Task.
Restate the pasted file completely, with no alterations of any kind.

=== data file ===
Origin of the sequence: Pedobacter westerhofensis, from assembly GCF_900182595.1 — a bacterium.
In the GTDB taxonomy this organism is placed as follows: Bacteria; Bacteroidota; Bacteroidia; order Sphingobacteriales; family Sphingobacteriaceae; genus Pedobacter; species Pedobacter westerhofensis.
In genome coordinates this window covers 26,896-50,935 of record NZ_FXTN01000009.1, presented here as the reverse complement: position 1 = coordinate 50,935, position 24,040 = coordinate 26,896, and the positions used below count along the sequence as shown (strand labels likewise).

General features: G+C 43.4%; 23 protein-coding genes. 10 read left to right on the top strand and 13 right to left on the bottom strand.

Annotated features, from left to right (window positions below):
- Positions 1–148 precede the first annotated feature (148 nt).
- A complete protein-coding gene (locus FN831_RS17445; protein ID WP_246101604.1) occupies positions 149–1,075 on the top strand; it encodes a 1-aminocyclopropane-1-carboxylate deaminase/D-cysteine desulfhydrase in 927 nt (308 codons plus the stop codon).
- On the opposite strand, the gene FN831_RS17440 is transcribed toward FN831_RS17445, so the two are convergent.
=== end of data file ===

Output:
Origin of the sequence: Pedobacter westerhofensis, from assembly GCF_900182595.1 — a bacterium.
In the GTDB taxonomy this organism is placed as follows: Bacteria; Bacteroidota; Bacteroidia; order Sphingobacteriales; family Sphingobacteriaceae; genus Pedobacter; species Pedobacter westerhofensis.
In genome coordinates this window covers 26,896-50,935 of record NZ_FXTN01000009.1, presented here as the reverse complement: position 1 = coordinate 50,935, position 24,040 = coordinate 26,896, and the positions used below count along the sequence as shown (strand labels likewise).

General features: G+C 43.4%; 23 protein-coding genes. 10 read left to right on the top strand and 13 right to left on the bottom strand.

Annotated features, from left to right (window positions below):
- Positions 1–148 precede the first annotated feature (148 nt).
- A complete protein-coding gene (locus FN831_RS17445; protein ID WP_246101604.1) occupies positions 149–1,075 on the top strand; it encodes a 1-aminocyclopropane-1-carboxylate deaminase/D-cysteine desulfhydrase in 927 nt (308 codons plus the stop codon).
- On the opposite strand, the gene FN831_RS17440 is transcribed toward FN831_RS17445, so the two are convergent.